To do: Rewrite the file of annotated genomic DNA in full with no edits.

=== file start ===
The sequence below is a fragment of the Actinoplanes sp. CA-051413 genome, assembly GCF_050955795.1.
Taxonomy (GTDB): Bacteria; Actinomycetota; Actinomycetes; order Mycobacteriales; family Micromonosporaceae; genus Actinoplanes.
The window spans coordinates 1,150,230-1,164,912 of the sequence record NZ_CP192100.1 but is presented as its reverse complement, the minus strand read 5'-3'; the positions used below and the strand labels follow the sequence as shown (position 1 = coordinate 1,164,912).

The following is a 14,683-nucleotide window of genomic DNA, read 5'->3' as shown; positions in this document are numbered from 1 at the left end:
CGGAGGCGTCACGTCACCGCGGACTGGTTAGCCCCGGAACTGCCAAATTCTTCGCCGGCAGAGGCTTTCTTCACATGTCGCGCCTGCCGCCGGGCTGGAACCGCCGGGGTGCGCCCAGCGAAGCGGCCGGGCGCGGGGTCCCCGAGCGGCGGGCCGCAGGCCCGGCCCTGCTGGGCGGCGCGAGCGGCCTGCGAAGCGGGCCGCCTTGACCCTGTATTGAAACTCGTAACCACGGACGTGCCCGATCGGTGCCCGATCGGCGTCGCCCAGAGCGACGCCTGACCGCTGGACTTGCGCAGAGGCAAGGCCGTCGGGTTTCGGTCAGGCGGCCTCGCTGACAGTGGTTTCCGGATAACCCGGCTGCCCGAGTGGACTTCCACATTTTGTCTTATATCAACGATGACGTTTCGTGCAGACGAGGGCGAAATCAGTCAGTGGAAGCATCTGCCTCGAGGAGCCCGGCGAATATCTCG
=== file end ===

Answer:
The sequence below is a fragment of the Actinoplanes sp. CA-051413 genome, assembly GCF_050955795.1.
Taxonomy (GTDB): Bacteria; Actinomycetota; Actinomycetes; order Mycobacteriales; family Micromonosporaceae; genus Actinoplanes.
The window spans coordinates 1,150,230-1,164,912 of the sequence record NZ_CP192100.1 but is presented as its reverse complement, the minus strand read 5'-3'; the positions used below and the strand labels follow the sequence as shown (position 1 = coordinate 1,164,912).

The following is a 14,683-nucleotide window of genomic DNA, read 5'->3' as shown; positions in this document are numbered from 1 at the left end:
CGGAGGCGTCACGTCACCGCGGACTGGTTAGCCCCGGAACTGCCAAATTCTTCGCCGGCAGAGGCTTTCTTCACATGTCGCGCCTGCCGCCGGGCTGGAACCGCCGGGGTGCGCCCAGCGAAGCGGCCGGGCGCGGGGTCCCCGAGCGGCGGGCCGCAGGCCCGGCCCTGCTGGGCGGCGCGAGCGGCCTGCGAAGCGGGCCGCCTTGACCCTGTATTGAAACTCGTAACCACGGACGTGCCCGATCGGTGCCCGATCGGCGTCGCCCAGAGCGACGCCTGACCGCTGGACTTGCGCAGAGGCAAGGCCGTCGGGTTTCGGTCAGGCGGCCTCGCTGACAGTGGTTTCCGGATAACCCGGCTGCCCGAGTGGACTTCCACATTTTGTCTTATATCAACGATGACGTTTCGTGCAGACGAGGGCGAAATCAGTCAGTGGAAGCATCTGCCTCGAGGAGCCCGGCGAATATCTCG